From the author of Lanny (2019) and The Death of Francis Bacon (2021), Porter’s fourth book is another slight volume of experimental, poetic prose. Its hero is 15-year-old Shy, who we encounter as he walks away from Last Chance, a home for troubled youth, with his pockets full of rocks. Shy is Porter’s best, says The Telegraph, since his acclaimed 2015 debut, Grief is a Thing with Feathers, “an act of humanity and grace, heightened by its distinctive form and artistry.” According to the iNewspaper, it is “a dazzling bolt of prose in the long night of our times”. (RL)

Pineapple Street by Jenny Jackson

“Marvellous – clever, funny and brilliantly well observed,” is how India Knight describes Pineapple Street in The Sunday Times. The debut novel by Jenny Jackson explores generational wealth and privilege in forensic detail, following three women who are part of the super-wealthy Stockton clan, in leafy Brooklyn Heights, New York. One was born into the wealth, one has married into it, and one wants to give it away. “What is impressive about the work is that it treats rich people as fallible human beings,” says Medium. “Although these characters are imperfect, you’ll fall in love with them anyway and you’ll want to know how they turn out once the end of the book is reached.” (LB)

Maame by Jessica George

Jessica George’s debut novel became an instant NYT bestseller when it was published earlier this year; favourable comparisons have been made with another publishing sensation, Candice Carty-Williams’s Queenie, from 2019. Maddie, nicknamed “Maame”, is a twenty-something Londoner with Ghanaian parents, who forgoes the regular trials of a 25-year-old existence as the primary caregiver to her father, who has Parkinson’s. A coming-of-age story about family, relationships and identity, Maame, writes The Washington Post, “isn’t always an easy story to read, but is always told with grace and compassion”. The New York Times says: “George shows the details and scope of life with such confidence and joie de vivre, it’s easy to forget she’s a first-time novelist.” (RL)

(Credit: Random House)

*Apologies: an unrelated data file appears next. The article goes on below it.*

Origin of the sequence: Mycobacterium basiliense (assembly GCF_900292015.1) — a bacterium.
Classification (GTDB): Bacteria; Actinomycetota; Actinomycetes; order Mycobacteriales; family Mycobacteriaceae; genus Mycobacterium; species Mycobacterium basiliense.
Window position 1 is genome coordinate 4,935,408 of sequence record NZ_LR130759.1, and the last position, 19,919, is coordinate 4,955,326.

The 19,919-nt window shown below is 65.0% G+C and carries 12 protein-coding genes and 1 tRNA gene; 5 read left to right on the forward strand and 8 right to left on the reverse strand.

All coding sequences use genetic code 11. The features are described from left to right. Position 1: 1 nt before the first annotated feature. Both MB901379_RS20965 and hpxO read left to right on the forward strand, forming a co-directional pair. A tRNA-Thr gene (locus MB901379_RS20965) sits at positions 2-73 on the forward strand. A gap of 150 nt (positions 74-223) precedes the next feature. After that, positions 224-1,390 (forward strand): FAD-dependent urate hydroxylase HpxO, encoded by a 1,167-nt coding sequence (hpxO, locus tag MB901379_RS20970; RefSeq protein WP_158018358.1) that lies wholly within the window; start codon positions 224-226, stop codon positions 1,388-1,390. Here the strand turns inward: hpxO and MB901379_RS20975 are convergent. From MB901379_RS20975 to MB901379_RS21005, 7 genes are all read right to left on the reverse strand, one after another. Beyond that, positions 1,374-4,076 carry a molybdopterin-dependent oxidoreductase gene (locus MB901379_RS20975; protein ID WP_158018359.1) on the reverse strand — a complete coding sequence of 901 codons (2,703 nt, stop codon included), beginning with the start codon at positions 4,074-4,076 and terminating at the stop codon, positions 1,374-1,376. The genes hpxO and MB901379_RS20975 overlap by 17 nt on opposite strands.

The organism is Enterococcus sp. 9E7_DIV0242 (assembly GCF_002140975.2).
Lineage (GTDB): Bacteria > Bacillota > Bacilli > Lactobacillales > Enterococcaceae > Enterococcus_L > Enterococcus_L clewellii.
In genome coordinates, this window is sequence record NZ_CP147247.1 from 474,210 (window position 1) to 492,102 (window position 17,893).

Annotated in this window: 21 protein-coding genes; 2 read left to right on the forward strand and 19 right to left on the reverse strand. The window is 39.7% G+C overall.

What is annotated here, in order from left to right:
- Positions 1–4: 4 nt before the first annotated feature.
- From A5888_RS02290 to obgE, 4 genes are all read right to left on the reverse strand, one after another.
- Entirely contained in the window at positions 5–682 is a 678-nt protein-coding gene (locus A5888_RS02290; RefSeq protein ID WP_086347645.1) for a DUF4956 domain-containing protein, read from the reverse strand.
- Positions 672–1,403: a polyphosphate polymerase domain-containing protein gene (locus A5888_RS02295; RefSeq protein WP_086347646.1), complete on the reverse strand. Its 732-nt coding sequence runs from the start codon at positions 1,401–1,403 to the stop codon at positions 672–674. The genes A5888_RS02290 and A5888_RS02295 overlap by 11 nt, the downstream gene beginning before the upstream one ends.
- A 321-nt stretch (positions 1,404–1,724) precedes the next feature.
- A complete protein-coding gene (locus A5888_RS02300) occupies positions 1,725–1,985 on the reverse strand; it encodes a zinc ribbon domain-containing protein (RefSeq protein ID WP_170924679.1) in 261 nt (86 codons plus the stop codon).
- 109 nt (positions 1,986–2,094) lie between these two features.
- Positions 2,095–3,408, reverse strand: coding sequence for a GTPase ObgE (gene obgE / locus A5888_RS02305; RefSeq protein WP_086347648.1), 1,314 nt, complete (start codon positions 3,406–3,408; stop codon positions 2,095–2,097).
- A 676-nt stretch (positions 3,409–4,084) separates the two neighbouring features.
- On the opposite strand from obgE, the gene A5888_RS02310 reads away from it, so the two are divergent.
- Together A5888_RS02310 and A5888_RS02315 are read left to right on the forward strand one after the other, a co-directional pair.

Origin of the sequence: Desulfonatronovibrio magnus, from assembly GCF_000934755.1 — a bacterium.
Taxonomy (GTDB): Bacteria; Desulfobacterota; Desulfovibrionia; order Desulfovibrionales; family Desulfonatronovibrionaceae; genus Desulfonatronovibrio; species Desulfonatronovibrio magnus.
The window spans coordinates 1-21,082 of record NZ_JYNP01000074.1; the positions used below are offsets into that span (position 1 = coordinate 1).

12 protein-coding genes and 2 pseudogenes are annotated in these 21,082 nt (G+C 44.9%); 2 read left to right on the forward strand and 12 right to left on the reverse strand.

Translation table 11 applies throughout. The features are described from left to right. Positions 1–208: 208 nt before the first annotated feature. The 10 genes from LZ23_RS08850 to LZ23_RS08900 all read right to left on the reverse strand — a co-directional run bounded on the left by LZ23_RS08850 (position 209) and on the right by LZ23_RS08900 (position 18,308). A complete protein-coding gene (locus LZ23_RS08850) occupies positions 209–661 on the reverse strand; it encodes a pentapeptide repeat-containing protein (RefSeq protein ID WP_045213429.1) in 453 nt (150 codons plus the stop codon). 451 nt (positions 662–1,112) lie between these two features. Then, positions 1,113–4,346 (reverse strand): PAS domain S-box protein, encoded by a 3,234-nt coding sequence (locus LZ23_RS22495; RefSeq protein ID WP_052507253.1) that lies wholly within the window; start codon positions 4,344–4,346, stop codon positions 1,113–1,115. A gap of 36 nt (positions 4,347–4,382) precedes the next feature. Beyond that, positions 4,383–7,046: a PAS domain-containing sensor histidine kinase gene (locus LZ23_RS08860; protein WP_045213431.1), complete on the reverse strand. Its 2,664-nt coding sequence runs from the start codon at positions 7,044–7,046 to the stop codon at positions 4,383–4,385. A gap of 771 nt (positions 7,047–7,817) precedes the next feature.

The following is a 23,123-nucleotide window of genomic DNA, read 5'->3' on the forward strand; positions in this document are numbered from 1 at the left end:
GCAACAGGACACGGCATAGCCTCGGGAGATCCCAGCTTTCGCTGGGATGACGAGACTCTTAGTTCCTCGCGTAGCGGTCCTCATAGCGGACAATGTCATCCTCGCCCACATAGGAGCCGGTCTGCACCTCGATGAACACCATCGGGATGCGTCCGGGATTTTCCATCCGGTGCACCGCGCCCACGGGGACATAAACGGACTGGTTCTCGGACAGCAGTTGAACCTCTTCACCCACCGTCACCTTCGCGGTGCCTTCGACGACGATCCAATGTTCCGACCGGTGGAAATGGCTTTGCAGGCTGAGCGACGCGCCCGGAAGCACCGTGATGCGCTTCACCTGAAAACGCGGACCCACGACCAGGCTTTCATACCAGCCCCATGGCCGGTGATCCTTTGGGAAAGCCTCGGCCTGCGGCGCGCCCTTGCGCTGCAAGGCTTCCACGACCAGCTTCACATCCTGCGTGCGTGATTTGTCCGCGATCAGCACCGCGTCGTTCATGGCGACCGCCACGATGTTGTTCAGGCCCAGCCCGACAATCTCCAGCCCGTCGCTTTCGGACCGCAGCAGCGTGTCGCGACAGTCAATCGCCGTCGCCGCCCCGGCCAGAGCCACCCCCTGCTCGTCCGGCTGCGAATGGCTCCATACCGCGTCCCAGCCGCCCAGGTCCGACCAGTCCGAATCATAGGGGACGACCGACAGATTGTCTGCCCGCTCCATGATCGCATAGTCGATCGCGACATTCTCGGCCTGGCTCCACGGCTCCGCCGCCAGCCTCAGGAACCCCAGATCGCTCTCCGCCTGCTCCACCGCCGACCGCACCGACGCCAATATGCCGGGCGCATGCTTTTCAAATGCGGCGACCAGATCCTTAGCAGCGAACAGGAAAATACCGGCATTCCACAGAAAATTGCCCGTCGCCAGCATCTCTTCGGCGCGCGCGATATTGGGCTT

The Survivalists by Kashana Cauley

In the Survivalists, Aretha, a lawyer, moves in with her coffee-entrepreneur boyfriend, Aaron, and his doomsday-prepping housemates. What follows is a half-joking exploration of capitalism, gun ownership, and what it takes to survive in the modern world as a black American. “Learn her name, because Cauley is one of the funniest writers at work today, period,” says the Los Angeles Times. Vulture agrees, describing Cauley as “one of the smartest and funniest writers working today, and this novel is a chance for fans to spend even more time with her cutting critiques of the flaws in American culture.” (LB)

Wandering Souls by Cecile Pin

Based on her own mother’s story, and interweaving real historical events with fiction, Cecile Pin’s debut novel begins in 1978, three years after the last US troops have left Vietnam. Young orphan siblings Anh, Thanh and Minh flee their village, first to Hong Kong, making their way as refugees towards the uninviting landscape of Thatcher’s Britain. Their journey is accompanied by the voice of their younger brother, Dao, a lost soul who speaks from the hinterland between the dead and the living. Wandering Souls is “subtle and gripping”, writes the LA Times, while the iNewspaper says: “this is a powerful and timely debut about seeking asylum; about what life is when it is ripped from its origins, and how happiness and identity can be found again on foreign shores.” (RL)